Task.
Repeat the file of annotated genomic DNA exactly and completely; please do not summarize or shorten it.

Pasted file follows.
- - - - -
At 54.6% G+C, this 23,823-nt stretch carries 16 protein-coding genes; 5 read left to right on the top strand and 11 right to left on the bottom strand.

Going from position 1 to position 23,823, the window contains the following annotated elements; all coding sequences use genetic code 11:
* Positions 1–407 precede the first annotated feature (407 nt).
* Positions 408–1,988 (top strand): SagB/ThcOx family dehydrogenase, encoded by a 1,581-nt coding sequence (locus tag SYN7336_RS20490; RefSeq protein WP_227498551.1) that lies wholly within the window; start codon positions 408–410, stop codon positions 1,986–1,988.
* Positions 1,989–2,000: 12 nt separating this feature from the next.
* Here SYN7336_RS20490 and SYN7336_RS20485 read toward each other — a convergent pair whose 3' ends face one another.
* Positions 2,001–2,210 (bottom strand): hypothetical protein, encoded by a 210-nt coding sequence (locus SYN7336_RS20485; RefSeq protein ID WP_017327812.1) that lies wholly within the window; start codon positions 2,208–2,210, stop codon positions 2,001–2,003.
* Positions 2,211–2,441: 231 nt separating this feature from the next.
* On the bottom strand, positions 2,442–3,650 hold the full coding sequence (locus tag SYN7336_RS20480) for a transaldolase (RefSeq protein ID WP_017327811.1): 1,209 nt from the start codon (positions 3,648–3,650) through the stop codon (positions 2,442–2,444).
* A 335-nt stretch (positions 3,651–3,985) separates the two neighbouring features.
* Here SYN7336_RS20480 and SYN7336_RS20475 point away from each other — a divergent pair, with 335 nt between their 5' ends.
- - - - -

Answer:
At 54.6% G+C, this 23,823-nt stretch carries 16 protein-coding genes; 5 read left to right on the top strand and 11 right to left on the bottom strand.

Going from position 1 to position 23,823, the window contains the following annotated elements; all coding sequences use genetic code 11:
* Positions 1–407 precede the first annotated feature (407 nt).
* Positions 408–1,988 (top strand): SagB/ThcOx family dehydrogenase, encoded by a 1,581-nt coding sequence (locus tag SYN7336_RS20490; RefSeq protein WP_227498551.1) that lies wholly within the window; start codon positions 408–410, stop codon positions 1,986–1,988.
* Positions 1,989–2,000: 12 nt separating this feature from the next.
* Here SYN7336_RS20490 and SYN7336_RS20485 read toward each other — a convergent pair whose 3' ends face one another.
* Positions 2,001–2,210 (bottom strand): hypothetical protein, encoded by a 210-nt coding sequence (locus SYN7336_RS20485; RefSeq protein ID WP_017327812.1) that lies wholly within the window; start codon positions 2,208–2,210, stop codon positions 2,001–2,003.
* Positions 2,211–2,441: 231 nt separating this feature from the next.
* On the bottom strand, positions 2,442–3,650 hold the full coding sequence (locus tag SYN7336_RS20480) for a transaldolase (RefSeq protein ID WP_017327811.1): 1,209 nt from the start codon (positions 3,648–3,650) through the stop codon (positions 2,442–2,444).
* A 335-nt stretch (positions 3,651–3,985) separates the two neighbouring features.
* Here SYN7336_RS20480 and SYN7336_RS20475 point away from each other — a divergent pair, with 335 nt between their 5' ends.